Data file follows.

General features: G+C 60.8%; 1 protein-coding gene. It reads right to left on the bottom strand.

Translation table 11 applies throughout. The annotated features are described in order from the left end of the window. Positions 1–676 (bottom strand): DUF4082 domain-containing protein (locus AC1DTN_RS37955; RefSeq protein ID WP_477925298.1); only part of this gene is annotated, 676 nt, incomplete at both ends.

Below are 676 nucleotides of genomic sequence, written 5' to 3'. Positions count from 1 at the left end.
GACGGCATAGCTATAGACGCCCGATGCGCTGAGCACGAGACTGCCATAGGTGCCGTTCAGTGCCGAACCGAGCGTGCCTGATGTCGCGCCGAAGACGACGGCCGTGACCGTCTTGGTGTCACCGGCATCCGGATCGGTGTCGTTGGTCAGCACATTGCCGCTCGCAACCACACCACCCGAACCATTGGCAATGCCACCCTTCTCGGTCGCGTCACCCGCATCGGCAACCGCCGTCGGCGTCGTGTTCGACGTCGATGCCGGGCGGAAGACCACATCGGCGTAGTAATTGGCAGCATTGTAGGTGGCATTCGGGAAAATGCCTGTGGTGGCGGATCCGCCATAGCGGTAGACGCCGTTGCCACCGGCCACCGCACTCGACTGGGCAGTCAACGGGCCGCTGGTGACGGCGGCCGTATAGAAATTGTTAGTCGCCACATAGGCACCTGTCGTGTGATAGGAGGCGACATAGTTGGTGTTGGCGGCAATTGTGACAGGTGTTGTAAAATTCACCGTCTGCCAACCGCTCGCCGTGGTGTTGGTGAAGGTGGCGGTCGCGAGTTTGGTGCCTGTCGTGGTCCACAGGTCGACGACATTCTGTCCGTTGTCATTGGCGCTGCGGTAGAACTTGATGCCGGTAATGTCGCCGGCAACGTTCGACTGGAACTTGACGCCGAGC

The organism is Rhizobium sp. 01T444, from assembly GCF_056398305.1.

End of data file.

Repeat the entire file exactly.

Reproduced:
General features: G+C 60.8%; 1 protein-coding gene. It reads right to left on the bottom strand.

Translation table 11 applies throughout. The annotated features are described in order from the left end of the window. Positions 1–676 (bottom strand): DUF4082 domain-containing protein (locus AC1DTN_RS37955; RefSeq protein ID WP_477925298.1); only part of this gene is annotated, 676 nt, incomplete at both ends.

Below are 676 nucleotides of genomic sequence, written 5' to 3'. Positions count from 1 at the left end.
GACGGCATAGCTATAGACGCCCGATGCGCTGAGCACGAGACTGCCATAGGTGCCGTTCAGTGCCGAACCGAGCGTGCCTGATGTCGCGCCGAAGACGACGGCCGTGACCGTCTTGGTGTCACCGGCATCCGGATCGGTGTCGTTGGTCAGCACATTGCCGCTCGCAACCACACCACCCGAACCATTGGCAATGCCACCCTTCTCGGTCGCGTCACCCGCATCGGCAACCGCCGTCGGCGTCGTGTTCGACGTCGATGCCGGGCGGAAGACCACATCGGCGTAGTAATTGGCAGCATTGTAGGTGGCATTCGGGAAAATGCCTGTGGTGGCGGATCCGCCATAGCGGTAGACGCCGTTGCCACCGGCCACCGCACTCGACTGGGCAGTCAACGGGCCGCTGGTGACGGCGGCCGTATAGAAATTGTTAGTCGCCACATAGGCACCTGTCGTGTGATAGGAGGCGACATAGTTGGTGTTGGCGGCAATTGTGACAGGTGTTGTAAAATTCACCGTCTGCCAACCGCTCGCCGTGGTGTTGGTGAAGGTGGCGGTCGCGAGTTTGGTGCCTGTCGTGGTCCACAGGTCGACGACATTCTGTCCGTTGTCATTGGCGCTGCGGTAGAACTTGATGCCGGTAATGTCGCCGGCAACGTTCGACTGGAACTTGACGCCGAGC

The organism is Rhizobium sp. 01T444, from assembly GCF_056398305.1.